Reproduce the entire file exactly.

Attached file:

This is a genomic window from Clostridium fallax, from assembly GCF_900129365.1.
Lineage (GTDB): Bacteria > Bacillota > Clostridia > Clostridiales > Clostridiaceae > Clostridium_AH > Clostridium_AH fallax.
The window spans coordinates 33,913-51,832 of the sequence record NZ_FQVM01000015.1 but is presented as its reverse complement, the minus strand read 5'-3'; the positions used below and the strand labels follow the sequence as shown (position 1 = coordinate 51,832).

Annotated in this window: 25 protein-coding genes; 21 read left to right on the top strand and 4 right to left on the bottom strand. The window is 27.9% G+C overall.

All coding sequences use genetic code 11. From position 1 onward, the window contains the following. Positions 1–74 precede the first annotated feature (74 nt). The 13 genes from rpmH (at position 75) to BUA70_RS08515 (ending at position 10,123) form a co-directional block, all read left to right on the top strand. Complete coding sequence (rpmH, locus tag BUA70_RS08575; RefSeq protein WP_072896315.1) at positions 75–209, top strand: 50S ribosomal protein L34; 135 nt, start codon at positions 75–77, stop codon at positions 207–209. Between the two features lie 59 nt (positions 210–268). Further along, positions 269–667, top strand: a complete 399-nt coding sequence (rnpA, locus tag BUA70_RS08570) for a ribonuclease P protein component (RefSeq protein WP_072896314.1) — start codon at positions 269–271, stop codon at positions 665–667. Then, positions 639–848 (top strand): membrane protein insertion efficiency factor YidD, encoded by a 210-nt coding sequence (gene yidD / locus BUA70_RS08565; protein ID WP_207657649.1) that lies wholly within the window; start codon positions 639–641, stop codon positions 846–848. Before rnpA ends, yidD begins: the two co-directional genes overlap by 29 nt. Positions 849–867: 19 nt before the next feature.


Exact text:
This is a genomic window from Clostridium fallax, from assembly GCF_900129365.1.
Lineage (GTDB): Bacteria > Bacillota > Clostridia > Clostridiales > Clostridiaceae > Clostridium_AH > Clostridium_AH fallax.
The window spans coordinates 33,913-51,832 of the sequence record NZ_FQVM01000015.1 but is presented as its reverse complement, the minus strand read 5'-3'; the positions used below and the strand labels follow the sequence as shown (position 1 = coordinate 51,832).

Annotated in this window: 25 protein-coding genes; 21 read left to right on the top strand and 4 right to left on the bottom strand. The window is 27.9% G+C overall.

All coding sequences use genetic code 11. From position 1 onward, the window contains the following. Positions 1–74 precede the first annotated feature (74 nt). The 13 genes from rpmH (at position 75) to BUA70_RS08515 (ending at position 10,123) form a co-directional block, all read left to right on the top strand. Complete coding sequence (rpmH, locus tag BUA70_RS08575; RefSeq protein WP_072896315.1) at positions 75–209, top strand: 50S ribosomal protein L34; 135 nt, start codon at positions 75–77, stop codon at positions 207–209. Between the two features lie 59 nt (positions 210–268). Further along, positions 269–667, top strand: a complete 399-nt coding sequence (rnpA, locus tag BUA70_RS08570) for a ribonuclease P protein component (RefSeq protein WP_072896314.1) — start codon at positions 269–271, stop codon at positions 665–667. Then, positions 639–848 (top strand): membrane protein insertion efficiency factor YidD, encoded by a 210-nt coding sequence (gene yidD / locus BUA70_RS08565; protein ID WP_207657649.1) that lies wholly within the window; start codon positions 639–641, stop codon positions 846–848. Before rnpA ends, yidD begins: the two co-directional genes overlap by 29 nt. Positions 849–867: 19 nt before the next feature.